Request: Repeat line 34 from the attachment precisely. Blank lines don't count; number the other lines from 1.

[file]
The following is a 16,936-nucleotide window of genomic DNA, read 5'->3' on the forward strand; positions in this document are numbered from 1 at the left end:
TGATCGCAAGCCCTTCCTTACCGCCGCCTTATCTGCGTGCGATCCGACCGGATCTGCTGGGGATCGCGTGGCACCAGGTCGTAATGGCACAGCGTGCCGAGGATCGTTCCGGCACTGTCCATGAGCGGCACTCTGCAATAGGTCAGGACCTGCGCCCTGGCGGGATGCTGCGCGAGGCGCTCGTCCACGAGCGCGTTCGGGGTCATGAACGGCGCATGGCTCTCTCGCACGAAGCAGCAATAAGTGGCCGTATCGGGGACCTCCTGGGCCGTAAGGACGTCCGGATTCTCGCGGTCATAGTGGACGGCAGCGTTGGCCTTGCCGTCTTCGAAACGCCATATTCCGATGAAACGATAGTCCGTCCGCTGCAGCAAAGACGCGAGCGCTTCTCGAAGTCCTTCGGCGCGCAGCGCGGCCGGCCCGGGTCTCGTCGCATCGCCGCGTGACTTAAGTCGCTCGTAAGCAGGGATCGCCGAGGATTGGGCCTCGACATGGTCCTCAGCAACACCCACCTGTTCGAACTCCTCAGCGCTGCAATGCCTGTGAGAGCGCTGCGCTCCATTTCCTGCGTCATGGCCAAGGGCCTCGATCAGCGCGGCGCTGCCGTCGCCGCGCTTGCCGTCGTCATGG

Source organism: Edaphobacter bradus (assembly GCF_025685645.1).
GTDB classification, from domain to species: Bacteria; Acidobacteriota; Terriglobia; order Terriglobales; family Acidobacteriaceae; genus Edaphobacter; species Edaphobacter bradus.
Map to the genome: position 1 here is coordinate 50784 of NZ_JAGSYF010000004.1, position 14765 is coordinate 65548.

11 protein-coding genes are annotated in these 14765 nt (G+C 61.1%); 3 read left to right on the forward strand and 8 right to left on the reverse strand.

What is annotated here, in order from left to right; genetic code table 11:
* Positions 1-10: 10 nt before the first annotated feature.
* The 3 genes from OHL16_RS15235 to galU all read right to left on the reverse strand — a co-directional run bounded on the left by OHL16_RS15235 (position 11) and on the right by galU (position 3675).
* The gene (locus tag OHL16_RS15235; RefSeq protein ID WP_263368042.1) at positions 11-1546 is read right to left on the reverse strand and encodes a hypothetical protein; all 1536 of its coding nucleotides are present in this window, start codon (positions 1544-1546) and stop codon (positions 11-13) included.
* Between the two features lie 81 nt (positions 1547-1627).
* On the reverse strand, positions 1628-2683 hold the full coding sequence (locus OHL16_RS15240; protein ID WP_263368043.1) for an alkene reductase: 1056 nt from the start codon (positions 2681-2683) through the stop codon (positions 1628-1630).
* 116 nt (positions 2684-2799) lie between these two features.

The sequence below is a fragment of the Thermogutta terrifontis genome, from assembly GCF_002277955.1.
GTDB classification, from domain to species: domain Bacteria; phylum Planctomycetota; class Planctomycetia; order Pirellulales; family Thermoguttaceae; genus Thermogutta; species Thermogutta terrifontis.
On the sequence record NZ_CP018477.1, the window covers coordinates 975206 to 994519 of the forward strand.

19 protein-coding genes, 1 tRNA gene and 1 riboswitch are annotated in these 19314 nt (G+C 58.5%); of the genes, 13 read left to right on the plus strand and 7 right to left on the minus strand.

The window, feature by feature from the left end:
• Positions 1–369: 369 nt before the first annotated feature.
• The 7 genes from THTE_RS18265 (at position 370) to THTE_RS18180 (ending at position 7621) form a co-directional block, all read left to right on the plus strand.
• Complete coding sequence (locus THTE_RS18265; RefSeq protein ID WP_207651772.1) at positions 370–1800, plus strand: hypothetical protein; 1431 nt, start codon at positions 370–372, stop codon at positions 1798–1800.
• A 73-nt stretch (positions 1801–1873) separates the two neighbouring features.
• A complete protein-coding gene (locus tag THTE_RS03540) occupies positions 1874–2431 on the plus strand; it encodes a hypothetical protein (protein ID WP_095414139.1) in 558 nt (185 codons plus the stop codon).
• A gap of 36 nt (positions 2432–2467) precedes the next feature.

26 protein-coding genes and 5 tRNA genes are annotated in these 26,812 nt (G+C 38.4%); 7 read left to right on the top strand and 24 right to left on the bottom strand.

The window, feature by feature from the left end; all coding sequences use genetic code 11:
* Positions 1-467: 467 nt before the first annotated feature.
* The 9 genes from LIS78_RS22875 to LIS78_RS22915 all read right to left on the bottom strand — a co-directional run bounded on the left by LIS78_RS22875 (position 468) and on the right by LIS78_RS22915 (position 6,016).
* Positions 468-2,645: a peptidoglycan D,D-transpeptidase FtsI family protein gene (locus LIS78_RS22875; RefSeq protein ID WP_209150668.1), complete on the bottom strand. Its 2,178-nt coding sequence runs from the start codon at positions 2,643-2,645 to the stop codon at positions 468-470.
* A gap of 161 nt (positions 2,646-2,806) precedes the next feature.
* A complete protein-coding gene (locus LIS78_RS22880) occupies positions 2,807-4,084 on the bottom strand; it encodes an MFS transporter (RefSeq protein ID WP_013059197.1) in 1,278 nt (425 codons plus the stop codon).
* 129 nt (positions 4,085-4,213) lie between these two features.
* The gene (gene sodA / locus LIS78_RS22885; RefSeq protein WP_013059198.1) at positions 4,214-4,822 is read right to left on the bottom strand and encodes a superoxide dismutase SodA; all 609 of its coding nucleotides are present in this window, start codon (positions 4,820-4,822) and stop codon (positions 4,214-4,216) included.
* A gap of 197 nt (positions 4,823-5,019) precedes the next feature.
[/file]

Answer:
* A gap of 197 nt (positions 4,823-5,019) precedes the next feature.